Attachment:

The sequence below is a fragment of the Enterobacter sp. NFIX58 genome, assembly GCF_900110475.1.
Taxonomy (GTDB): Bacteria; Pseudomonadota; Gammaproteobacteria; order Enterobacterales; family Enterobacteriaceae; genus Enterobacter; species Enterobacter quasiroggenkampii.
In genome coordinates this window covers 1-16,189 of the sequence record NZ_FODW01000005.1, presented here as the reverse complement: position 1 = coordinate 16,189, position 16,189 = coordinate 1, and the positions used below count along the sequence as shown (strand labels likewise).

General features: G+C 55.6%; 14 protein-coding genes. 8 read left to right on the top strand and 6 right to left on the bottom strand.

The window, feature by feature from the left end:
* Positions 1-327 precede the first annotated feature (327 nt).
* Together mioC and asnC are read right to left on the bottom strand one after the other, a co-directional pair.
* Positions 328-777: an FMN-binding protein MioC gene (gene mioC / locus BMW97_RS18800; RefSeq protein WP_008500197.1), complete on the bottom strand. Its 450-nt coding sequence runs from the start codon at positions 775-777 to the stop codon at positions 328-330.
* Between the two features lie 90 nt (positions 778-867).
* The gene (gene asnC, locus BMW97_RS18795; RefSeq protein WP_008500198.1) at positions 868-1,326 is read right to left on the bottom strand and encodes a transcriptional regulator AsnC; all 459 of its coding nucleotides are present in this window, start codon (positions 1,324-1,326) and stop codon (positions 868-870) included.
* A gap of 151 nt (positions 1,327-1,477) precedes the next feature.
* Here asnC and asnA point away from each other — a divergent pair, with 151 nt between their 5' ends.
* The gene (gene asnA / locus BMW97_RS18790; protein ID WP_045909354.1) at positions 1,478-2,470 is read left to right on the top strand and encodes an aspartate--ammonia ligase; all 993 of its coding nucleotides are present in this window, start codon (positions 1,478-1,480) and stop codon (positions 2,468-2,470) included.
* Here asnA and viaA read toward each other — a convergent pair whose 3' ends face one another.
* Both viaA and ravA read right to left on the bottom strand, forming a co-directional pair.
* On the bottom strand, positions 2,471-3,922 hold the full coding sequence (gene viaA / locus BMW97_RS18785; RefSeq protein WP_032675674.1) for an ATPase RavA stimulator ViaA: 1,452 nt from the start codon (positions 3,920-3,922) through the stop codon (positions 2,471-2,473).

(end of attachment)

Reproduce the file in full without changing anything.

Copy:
The sequence below is a fragment of the Enterobacter sp. NFIX58 genome, assembly GCF_900110475.1.
Taxonomy (GTDB): Bacteria; Pseudomonadota; Gammaproteobacteria; order Enterobacterales; family Enterobacteriaceae; genus Enterobacter; species Enterobacter quasiroggenkampii.
In genome coordinates this window covers 1-16,189 of the sequence record NZ_FODW01000005.1, presented here as the reverse complement: position 1 = coordinate 16,189, position 16,189 = coordinate 1, and the positions used below count along the sequence as shown (strand labels likewise).

General features: G+C 55.6%; 14 protein-coding genes. 8 read left to right on the top strand and 6 right to left on the bottom strand.

The window, feature by feature from the left end:
* Positions 1-327 precede the first annotated feature (327 nt).
* Together mioC and asnC are read right to left on the bottom strand one after the other, a co-directional pair.
* Positions 328-777: an FMN-binding protein MioC gene (gene mioC / locus BMW97_RS18800; RefSeq protein WP_008500197.1), complete on the bottom strand. Its 450-nt coding sequence runs from the start codon at positions 775-777 to the stop codon at positions 328-330.
* Between the two features lie 90 nt (positions 778-867).
* The gene (gene asnC, locus BMW97_RS18795; RefSeq protein WP_008500198.1) at positions 868-1,326 is read right to left on the bottom strand and encodes a transcriptional regulator AsnC; all 459 of its coding nucleotides are present in this window, start codon (positions 1,324-1,326) and stop codon (positions 868-870) included.
* A gap of 151 nt (positions 1,327-1,477) precedes the next feature.
* Here asnC and asnA point away from each other — a divergent pair, with 151 nt between their 5' ends.
* The gene (gene asnA / locus BMW97_RS18790; protein ID WP_045909354.1) at positions 1,478-2,470 is read left to right on the top strand and encodes an aspartate--ammonia ligase; all 993 of its coding nucleotides are present in this window, start codon (positions 1,478-1,480) and stop codon (positions 2,468-2,470) included.
* Here asnA and viaA read toward each other — a convergent pair whose 3' ends face one another.
* Both viaA and ravA read right to left on the bottom strand, forming a co-directional pair.
* On the bottom strand, positions 2,471-3,922 hold the full coding sequence (gene viaA / locus BMW97_RS18785; RefSeq protein WP_032675674.1) for an ATPase RavA stimulator ViaA: 1,452 nt from the start codon (positions 3,920-3,922) through the stop codon (positions 2,471-2,473).